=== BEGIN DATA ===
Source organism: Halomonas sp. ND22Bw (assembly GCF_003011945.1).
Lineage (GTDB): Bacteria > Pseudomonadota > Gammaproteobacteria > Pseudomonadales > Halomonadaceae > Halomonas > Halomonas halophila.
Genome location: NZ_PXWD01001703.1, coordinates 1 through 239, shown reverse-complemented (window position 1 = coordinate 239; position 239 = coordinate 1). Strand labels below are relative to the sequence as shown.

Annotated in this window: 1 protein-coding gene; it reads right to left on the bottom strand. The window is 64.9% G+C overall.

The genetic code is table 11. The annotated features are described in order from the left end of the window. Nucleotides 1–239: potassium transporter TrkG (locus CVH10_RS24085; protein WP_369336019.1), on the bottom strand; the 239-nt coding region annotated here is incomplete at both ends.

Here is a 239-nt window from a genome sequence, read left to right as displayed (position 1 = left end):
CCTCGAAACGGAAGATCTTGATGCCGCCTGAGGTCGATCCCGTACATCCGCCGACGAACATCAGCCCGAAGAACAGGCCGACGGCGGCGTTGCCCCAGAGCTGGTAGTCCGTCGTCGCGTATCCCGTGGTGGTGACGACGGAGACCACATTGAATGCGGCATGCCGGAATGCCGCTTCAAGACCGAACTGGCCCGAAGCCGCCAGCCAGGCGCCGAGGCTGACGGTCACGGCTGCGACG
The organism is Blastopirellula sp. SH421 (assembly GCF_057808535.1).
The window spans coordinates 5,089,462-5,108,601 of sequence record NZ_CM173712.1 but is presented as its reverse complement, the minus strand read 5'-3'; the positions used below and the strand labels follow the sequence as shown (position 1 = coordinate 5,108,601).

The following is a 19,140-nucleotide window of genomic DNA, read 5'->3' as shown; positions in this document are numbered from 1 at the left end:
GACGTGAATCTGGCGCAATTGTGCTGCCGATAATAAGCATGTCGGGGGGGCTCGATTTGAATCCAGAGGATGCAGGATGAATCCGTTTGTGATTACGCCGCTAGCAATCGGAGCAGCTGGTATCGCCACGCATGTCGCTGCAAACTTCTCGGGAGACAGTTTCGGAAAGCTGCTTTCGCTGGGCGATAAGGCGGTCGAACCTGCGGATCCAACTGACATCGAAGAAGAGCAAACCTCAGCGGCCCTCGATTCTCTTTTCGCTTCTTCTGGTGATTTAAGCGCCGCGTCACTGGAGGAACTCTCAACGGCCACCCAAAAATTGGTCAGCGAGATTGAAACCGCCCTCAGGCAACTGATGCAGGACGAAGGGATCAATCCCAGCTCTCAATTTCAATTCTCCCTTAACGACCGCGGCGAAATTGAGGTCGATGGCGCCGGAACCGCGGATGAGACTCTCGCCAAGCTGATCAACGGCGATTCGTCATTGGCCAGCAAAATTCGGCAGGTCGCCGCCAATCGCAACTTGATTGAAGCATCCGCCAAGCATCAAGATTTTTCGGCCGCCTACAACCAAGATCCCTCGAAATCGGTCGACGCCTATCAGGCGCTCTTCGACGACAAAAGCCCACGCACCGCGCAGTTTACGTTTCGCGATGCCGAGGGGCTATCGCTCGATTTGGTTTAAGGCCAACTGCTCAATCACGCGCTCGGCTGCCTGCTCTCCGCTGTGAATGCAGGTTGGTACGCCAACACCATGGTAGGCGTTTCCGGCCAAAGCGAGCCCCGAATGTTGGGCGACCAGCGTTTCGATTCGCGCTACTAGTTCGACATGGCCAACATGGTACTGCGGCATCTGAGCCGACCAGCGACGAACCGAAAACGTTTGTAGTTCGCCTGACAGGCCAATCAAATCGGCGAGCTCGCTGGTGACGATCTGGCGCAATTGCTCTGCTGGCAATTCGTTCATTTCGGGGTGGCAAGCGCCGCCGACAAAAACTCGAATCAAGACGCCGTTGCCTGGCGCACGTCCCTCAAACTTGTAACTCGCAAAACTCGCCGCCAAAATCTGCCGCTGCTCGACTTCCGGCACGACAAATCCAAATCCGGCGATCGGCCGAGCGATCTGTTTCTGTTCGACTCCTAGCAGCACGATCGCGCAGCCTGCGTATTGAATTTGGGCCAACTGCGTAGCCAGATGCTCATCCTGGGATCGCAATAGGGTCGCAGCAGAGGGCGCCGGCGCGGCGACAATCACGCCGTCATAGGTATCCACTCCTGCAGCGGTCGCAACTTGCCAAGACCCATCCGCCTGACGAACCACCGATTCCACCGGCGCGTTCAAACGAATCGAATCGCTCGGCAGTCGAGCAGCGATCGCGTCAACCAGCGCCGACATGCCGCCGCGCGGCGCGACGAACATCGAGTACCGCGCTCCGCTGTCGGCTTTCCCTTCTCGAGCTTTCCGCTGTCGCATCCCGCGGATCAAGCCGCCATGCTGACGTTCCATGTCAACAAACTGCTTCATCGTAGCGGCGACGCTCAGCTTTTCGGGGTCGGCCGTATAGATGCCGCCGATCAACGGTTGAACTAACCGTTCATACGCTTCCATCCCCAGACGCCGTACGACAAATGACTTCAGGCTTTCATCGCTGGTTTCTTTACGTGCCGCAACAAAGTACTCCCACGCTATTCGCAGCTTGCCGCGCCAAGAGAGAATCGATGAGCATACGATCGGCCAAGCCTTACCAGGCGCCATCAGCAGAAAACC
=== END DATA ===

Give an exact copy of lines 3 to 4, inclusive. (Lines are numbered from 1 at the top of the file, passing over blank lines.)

Genome location: NZ_PXWD01001703.1, coordinates 1 through 239, shown reverse-complemented (window position 1 = coordinate 239; position 239 = coordinate 1). Strand labels below are relative to the sequence as shown.

Annotated in this window: 1 protein-coding gene; it reads right to left on the bottom strand. The window is 64.9% G+C overall.